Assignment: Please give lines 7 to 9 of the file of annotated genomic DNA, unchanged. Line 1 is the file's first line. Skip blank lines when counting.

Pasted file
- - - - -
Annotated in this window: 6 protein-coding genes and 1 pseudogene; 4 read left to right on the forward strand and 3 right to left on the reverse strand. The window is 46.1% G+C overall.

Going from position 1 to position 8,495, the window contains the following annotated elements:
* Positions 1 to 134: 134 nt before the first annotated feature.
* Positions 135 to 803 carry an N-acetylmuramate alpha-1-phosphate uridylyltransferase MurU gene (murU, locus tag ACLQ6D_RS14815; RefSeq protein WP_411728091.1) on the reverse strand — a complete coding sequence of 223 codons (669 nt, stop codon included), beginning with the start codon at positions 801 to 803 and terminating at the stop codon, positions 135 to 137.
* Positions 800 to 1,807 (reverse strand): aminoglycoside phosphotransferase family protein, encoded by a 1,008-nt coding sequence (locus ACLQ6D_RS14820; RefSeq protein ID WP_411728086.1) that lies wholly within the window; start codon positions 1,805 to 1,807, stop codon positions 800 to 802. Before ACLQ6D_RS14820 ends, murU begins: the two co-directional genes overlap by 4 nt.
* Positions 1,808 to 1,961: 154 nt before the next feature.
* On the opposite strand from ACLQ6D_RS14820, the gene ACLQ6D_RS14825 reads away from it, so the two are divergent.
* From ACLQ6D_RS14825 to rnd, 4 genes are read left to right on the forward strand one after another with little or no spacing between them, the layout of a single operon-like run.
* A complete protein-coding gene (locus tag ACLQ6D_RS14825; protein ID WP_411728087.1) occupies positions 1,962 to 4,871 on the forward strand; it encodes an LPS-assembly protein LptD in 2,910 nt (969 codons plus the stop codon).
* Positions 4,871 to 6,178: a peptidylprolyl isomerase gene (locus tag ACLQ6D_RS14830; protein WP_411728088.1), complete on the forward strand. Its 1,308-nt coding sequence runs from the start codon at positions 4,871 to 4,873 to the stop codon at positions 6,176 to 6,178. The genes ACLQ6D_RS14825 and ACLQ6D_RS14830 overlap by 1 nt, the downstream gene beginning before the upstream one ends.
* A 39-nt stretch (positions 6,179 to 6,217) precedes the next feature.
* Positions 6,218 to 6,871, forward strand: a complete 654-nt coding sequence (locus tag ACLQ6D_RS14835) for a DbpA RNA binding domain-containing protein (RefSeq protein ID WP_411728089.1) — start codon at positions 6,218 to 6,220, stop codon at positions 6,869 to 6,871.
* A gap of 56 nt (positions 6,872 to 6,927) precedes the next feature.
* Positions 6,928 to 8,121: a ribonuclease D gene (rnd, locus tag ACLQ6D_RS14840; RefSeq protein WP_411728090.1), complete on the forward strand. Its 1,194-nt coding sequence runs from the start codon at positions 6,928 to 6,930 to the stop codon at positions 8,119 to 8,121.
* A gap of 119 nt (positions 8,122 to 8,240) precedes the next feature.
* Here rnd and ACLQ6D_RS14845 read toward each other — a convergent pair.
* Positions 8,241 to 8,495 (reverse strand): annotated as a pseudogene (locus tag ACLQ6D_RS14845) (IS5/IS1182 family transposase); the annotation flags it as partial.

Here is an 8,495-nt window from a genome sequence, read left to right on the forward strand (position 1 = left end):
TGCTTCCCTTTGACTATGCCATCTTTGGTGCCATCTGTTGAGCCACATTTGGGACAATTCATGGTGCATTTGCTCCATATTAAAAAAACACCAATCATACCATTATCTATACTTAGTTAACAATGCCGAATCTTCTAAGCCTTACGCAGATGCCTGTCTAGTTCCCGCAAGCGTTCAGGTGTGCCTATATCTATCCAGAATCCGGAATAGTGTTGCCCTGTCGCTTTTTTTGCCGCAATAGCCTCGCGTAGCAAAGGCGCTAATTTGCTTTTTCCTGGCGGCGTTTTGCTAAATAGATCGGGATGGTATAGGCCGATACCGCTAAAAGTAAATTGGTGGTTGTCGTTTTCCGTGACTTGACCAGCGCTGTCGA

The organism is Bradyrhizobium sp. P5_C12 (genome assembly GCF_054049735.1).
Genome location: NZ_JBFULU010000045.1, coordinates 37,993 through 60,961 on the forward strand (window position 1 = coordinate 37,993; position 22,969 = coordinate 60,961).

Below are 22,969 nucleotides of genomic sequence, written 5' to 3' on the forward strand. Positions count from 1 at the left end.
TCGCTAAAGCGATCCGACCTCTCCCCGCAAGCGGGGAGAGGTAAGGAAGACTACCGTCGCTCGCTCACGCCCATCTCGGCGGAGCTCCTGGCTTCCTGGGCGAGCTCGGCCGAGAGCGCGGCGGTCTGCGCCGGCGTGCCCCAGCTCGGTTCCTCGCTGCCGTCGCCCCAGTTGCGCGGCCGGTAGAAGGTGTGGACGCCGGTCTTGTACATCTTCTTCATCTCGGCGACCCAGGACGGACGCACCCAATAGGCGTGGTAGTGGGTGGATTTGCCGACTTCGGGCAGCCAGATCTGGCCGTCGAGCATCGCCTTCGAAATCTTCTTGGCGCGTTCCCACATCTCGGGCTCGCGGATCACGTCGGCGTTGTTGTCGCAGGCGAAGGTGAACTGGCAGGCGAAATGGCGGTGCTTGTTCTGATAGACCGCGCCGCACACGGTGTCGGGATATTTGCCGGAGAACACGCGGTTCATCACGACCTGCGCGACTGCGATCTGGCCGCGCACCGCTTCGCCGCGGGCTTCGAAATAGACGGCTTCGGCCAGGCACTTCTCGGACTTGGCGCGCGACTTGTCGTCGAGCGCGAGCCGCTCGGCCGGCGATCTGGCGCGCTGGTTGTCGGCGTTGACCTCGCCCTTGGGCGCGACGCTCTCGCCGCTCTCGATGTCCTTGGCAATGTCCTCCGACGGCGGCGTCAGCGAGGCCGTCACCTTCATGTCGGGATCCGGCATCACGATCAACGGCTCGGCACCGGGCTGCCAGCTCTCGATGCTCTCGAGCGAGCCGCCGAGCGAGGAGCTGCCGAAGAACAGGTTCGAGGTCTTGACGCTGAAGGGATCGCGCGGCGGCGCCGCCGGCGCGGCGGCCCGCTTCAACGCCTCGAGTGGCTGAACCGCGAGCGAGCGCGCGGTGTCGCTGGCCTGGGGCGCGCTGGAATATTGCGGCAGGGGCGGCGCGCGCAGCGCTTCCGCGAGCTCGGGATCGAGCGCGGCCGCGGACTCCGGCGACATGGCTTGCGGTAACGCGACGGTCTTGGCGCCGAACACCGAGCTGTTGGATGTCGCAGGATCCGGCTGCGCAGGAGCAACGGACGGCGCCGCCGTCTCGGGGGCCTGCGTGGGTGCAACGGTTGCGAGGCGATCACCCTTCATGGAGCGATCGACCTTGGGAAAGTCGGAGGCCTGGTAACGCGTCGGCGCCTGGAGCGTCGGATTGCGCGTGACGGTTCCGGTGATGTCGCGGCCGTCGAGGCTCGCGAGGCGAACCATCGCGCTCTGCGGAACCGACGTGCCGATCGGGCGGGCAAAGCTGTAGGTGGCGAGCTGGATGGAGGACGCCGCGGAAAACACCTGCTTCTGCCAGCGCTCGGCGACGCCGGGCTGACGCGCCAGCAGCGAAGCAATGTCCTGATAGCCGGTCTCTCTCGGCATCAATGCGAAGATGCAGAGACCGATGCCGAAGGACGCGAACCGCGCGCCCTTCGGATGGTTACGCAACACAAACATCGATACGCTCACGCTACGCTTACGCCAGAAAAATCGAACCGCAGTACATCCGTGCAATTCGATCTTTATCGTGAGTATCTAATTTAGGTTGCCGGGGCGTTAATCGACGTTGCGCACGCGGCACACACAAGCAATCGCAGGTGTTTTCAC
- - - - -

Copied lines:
* On the opposite strand from ACLQ6D_RS14820, the gene ACLQ6D_RS14825 reads away from it, so the two are divergent.
* From ACLQ6D_RS14825 to rnd, 4 genes are read left to right on the forward strand one after another with little or no spacing between them, the layout of a single operon-like run.
* A complete protein-coding gene (locus tag ACLQ6D_RS14825; protein ID WP_411728087.1) occupies positions 1,962 to 4,871 on the forward strand; it encodes an LPS-assembly protein LptD in 2,910 nt (969 codons plus the stop codon).